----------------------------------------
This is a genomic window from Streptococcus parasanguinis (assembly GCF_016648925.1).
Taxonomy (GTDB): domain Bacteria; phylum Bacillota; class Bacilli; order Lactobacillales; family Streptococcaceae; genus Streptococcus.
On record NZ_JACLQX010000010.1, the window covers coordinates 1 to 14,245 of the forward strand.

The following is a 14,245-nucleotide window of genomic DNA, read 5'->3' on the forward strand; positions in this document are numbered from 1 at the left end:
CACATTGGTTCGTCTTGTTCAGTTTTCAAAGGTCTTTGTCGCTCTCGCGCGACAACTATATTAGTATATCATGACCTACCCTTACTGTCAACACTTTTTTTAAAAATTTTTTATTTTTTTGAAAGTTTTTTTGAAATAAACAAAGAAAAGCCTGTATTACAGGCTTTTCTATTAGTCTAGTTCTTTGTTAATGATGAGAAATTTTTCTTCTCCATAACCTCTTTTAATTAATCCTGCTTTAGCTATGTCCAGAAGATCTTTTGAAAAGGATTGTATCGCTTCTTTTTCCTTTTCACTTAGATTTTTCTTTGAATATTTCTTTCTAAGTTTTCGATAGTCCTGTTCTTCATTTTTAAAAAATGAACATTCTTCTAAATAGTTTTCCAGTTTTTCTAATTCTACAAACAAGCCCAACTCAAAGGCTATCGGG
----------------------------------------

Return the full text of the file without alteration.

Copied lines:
This is a genomic window from Streptococcus parasanguinis (assembly GCF_016648925.1).
Taxonomy (GTDB): domain Bacteria; phylum Bacillota; class Bacilli; order Lactobacillales; family Streptococcaceae; genus Streptococcus.
On record NZ_JACLQX010000010.1, the window covers coordinates 1 to 14,245 of the forward strand.

The following is a 14,245-nucleotide window of genomic DNA, read 5'->3' on the forward strand; positions in this document are numbered from 1 at the left end:
CACATTGGTTCGTCTTGTTCAGTTTTCAAAGGTCTTTGTCGCTCTCGCGCGACAACTATATTAGTATATCATGACCTACCCTTACTGTCAACACTTTTTTTAAAAATTTTTTATTTTTTTGAAAGTTTTTTTGAAATAAACAAAGAAAAGCCTGTATTACAGGCTTTTCTATTAGTCTAGTTCTTTGTTAATGATGAGAAATTTTTCTTCTCCATAACCTCTTTTAATTAATCCTGCTTTAGCTATGTCCAGAAGATCTTTTGAAAAGGATTGTATCGCTTCTTTTTCCTTTTCACTTAGATTTTTCTTTGAATATTTCTTTCTAAGTTTTCGATAGTCCTGTTCTTCATTTTTAAAAAATGAACATTCTTCTAAATAGTTTTCCAGTTTTTCTAATTCTACAAACAAGCCCAACTCAAAGGCTATCGGG